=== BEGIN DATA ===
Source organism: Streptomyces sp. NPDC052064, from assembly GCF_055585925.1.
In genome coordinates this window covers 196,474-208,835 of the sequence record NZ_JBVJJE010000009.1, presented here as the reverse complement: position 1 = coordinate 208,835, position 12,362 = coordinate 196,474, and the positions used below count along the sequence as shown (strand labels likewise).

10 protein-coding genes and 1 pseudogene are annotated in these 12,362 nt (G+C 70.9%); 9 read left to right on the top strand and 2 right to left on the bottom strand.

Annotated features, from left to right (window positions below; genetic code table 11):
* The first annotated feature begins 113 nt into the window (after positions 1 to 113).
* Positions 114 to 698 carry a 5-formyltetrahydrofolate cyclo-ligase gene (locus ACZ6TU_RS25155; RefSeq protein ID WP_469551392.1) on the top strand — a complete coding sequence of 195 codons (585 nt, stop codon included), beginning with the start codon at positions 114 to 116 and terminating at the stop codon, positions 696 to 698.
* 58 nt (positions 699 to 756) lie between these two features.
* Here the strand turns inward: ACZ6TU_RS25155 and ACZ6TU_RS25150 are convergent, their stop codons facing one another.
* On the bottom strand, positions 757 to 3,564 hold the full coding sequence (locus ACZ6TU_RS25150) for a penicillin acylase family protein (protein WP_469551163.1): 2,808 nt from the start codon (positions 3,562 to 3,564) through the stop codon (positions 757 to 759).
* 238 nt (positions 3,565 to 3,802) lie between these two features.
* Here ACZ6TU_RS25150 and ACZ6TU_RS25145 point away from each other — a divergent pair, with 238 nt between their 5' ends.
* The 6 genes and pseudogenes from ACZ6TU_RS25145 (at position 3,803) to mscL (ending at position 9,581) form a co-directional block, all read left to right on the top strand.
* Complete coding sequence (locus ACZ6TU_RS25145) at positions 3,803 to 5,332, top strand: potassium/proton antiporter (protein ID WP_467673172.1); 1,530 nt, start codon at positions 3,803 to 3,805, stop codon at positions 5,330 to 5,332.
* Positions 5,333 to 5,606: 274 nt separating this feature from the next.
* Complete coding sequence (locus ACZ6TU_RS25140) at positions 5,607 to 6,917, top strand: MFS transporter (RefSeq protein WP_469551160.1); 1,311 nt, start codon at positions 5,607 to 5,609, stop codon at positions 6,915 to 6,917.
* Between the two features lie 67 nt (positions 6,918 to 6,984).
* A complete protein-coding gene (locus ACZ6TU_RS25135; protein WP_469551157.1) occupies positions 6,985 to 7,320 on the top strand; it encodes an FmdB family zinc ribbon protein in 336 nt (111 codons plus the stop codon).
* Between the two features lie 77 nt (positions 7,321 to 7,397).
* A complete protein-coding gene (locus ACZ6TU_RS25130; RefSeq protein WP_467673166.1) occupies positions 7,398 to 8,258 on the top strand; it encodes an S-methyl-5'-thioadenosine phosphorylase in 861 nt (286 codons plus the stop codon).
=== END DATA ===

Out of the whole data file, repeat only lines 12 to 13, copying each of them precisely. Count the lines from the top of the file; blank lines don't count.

* The 6 genes and pseudogenes from ACZ6TU_RS25145 (at position 3,803) to mscL (ending at position 9,581) form a co-directional block, all read left to right on the top strand.
* Complete coding sequence (locus ACZ6TU_RS25145) at positions 3,803 to 5,332, top strand: potassium/proton antiporter (protein ID WP_467673172.1); 1,530 nt, start codon at positions 3,803 to 3,805, stop codon at positions 5,330 to 5,332.